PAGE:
Psychometric Testing of the European Organisation for Research and Treatment of Cancer Quality of Life Questionnaire–Chemotherapy-Induced Peripheral Neuropathy 20-Item Scale Using Pooled Chemotherapy-Induced Peripheral Neuropathy Outcome Measures Standardization and Alliance for Clinical Trials in Oncology A151408 Study Data

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Abstract

Background

No criterion-standard patient-reported outcome measure of chemotherapy-induced peripheral neuropathy (CIPN) exists.

Objectives

The aims of this study were to reevaluate the sensitivity, reliability, and validity of the European Organisation for Research and Treatment of Cancer Quality of Life Questionnaire–CIPN (QLQ-CIPN20) measure and suggest possible revisions that could strengthen it.

Methods

Cross-sectional QLQ-CIPN20 data from 8 European countries (n = 271) were pooled with data from 4 North American multisite CIPN intervention trials (n = 884). The combined sample (N = 1155) included patients with varied cancer diagnoses who had received neurotoxic chemotherapy. Item score ranges, Cronbach's α, and exploratory factor analysis were used to evaluate sensitivity, internal consistency, and structural validity.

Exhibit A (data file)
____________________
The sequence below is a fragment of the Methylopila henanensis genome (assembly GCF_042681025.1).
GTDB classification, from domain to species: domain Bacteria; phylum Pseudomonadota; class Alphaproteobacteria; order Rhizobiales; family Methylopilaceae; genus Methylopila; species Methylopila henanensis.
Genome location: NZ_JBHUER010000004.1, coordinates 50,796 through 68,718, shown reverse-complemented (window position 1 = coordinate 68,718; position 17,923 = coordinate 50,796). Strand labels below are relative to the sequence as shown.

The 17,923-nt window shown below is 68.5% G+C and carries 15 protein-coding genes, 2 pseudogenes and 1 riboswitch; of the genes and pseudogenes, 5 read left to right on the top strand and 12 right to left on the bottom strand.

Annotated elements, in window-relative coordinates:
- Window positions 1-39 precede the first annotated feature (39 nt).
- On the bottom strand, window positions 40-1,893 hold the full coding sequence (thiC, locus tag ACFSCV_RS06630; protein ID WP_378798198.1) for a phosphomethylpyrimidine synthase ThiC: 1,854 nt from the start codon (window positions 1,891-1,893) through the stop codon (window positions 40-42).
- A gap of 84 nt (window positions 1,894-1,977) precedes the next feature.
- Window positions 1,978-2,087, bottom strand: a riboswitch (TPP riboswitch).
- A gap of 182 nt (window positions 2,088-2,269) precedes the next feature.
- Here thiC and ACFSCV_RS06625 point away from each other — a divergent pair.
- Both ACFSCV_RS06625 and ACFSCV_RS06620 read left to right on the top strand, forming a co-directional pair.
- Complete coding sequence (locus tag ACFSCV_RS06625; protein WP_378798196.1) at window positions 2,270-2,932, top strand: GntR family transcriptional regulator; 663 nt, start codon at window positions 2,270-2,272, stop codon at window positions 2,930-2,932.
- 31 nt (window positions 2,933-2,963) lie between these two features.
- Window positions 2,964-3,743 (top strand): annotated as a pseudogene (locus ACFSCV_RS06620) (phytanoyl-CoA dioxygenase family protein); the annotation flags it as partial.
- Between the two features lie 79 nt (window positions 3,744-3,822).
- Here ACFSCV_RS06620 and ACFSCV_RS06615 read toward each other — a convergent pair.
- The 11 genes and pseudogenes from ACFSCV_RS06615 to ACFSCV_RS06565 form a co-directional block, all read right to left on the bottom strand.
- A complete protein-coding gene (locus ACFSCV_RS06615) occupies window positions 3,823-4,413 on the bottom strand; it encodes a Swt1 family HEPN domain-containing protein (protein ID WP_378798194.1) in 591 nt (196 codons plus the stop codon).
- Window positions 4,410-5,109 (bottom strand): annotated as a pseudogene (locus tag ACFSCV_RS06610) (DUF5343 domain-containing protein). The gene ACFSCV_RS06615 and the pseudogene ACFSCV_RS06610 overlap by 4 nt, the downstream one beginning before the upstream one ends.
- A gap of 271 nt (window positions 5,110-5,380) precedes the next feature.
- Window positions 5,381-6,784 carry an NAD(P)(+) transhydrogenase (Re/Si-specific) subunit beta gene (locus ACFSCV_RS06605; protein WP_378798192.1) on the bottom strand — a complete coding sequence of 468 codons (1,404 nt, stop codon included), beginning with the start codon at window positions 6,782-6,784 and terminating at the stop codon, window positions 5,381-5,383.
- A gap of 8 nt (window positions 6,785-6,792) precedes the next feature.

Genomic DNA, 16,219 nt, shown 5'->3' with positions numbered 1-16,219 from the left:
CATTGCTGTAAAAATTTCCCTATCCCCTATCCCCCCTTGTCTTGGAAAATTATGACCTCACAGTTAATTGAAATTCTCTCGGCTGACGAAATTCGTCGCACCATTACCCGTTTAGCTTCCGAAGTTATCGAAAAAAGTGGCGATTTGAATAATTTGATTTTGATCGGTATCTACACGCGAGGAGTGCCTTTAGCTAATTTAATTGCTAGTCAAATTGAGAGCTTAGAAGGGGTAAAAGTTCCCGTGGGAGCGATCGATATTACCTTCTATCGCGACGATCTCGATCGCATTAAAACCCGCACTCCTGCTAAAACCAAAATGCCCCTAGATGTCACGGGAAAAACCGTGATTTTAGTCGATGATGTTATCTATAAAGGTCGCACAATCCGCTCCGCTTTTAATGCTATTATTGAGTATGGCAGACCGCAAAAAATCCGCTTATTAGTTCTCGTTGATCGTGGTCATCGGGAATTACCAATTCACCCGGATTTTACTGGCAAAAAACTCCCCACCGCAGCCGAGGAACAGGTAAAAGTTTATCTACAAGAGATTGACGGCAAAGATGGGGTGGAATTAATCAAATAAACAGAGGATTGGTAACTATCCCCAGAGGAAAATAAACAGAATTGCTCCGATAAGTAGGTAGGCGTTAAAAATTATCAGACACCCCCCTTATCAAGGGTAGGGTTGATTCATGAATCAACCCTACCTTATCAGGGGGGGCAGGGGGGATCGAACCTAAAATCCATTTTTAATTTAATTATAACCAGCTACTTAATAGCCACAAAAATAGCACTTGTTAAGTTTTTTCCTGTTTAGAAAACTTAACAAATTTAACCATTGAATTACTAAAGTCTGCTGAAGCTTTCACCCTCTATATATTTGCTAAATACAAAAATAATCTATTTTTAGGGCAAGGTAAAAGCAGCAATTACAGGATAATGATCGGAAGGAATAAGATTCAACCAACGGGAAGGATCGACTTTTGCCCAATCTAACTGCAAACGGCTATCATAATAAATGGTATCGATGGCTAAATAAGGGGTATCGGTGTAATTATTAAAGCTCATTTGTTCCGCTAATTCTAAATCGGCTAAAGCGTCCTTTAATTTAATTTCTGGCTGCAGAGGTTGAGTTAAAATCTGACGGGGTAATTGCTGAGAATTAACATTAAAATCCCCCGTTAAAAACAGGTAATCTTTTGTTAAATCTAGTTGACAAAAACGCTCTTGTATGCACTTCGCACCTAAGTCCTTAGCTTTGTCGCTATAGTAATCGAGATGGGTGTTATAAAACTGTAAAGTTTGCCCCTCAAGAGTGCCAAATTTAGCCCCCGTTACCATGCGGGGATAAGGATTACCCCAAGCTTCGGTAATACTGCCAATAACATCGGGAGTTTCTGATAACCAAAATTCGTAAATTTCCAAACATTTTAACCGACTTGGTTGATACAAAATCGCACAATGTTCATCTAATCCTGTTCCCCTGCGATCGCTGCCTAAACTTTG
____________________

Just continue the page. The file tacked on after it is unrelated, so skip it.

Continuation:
Results

Individual item mean scores ranged from 1.21 to 2.34 (SD range, 0.55–1.17). All item scores encompassed the entire 1 to 4 range. We recommend that 4 items be removed because of low item-item score correlations (r < 0.30). On the basis of the remaining 16 items, 88% of the variance was explained by 2 factors whose Cronbach's α coefficients were .90 and .85. However, items lacked conceptual alignment with previously published factor structures.

Conclusion

Using a large, diverse sample of European and North American participants, the reduced 16-item QLQ-CIPN20 is sensitive and internally consistent. However, factor analysis results revealed an unstable factor structure.

Implications for Practice

The use of a reliable, valid, and sensitive criterion-standard QLQ-CIPN20 variant in clinical practice settings could improve function, quality of life, and CIPN symptom control by facilitating patient reporting and thereby clinician awareness of this underrecognized consequence of cancer therapy.

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